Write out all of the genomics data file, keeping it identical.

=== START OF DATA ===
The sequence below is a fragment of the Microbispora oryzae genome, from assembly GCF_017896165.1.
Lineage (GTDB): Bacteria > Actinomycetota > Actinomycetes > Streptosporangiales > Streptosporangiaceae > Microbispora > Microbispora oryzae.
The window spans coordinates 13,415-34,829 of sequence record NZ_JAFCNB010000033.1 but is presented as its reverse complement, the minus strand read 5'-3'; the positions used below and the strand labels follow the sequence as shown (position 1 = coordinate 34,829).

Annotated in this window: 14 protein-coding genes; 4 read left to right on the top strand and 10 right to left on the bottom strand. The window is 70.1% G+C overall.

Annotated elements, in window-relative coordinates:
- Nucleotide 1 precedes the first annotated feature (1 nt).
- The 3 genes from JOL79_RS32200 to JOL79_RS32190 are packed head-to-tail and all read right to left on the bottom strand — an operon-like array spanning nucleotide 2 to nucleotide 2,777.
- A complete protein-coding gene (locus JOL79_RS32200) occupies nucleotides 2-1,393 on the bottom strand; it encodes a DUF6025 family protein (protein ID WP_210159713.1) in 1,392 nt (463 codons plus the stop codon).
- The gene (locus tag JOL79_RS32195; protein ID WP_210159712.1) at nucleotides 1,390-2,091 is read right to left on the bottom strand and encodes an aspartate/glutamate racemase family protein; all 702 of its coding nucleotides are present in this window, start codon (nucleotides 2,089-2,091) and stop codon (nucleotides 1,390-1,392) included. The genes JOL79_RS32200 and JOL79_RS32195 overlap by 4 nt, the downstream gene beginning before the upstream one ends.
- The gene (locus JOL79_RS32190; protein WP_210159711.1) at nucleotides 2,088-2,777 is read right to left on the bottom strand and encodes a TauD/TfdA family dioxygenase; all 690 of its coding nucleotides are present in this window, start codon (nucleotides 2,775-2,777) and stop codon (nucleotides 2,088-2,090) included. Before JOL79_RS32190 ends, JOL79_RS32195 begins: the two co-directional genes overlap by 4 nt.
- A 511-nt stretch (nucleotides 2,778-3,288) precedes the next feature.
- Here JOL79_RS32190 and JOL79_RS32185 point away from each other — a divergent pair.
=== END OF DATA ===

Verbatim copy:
The sequence below is a fragment of the Microbispora oryzae genome, from assembly GCF_017896165.1.
Lineage (GTDB): Bacteria > Actinomycetota > Actinomycetes > Streptosporangiales > Streptosporangiaceae > Microbispora > Microbispora oryzae.
The window spans coordinates 13,415-34,829 of sequence record NZ_JAFCNB010000033.1 but is presented as its reverse complement, the minus strand read 5'-3'; the positions used below and the strand labels follow the sequence as shown (position 1 = coordinate 34,829).

Annotated in this window: 14 protein-coding genes; 4 read left to right on the top strand and 10 right to left on the bottom strand. The window is 70.1% G+C overall.

Annotated elements, in window-relative coordinates:
- Nucleotide 1 precedes the first annotated feature (1 nt).
- The 3 genes from JOL79_RS32200 to JOL79_RS32190 are packed head-to-tail and all read right to left on the bottom strand — an operon-like array spanning nucleotide 2 to nucleotide 2,777.
- A complete protein-coding gene (locus JOL79_RS32200) occupies nucleotides 2-1,393 on the bottom strand; it encodes a DUF6025 family protein (protein ID WP_210159713.1) in 1,392 nt (463 codons plus the stop codon).
- The gene (locus tag JOL79_RS32195; protein ID WP_210159712.1) at nucleotides 1,390-2,091 is read right to left on the bottom strand and encodes an aspartate/glutamate racemase family protein; all 702 of its coding nucleotides are present in this window, start codon (nucleotides 2,089-2,091) and stop codon (nucleotides 1,390-1,392) included. The genes JOL79_RS32200 and JOL79_RS32195 overlap by 4 nt, the downstream gene beginning before the upstream one ends.
- The gene (locus JOL79_RS32190; protein WP_210159711.1) at nucleotides 2,088-2,777 is read right to left on the bottom strand and encodes a TauD/TfdA family dioxygenase; all 690 of its coding nucleotides are present in this window, start codon (nucleotides 2,775-2,777) and stop codon (nucleotides 2,088-2,090) included. Before JOL79_RS32190 ends, JOL79_RS32195 begins: the two co-directional genes overlap by 4 nt.
- A 511-nt stretch (nucleotides 2,778-3,288) precedes the next feature.
- Here JOL79_RS32190 and JOL79_RS32185 point away from each other — a divergent pair.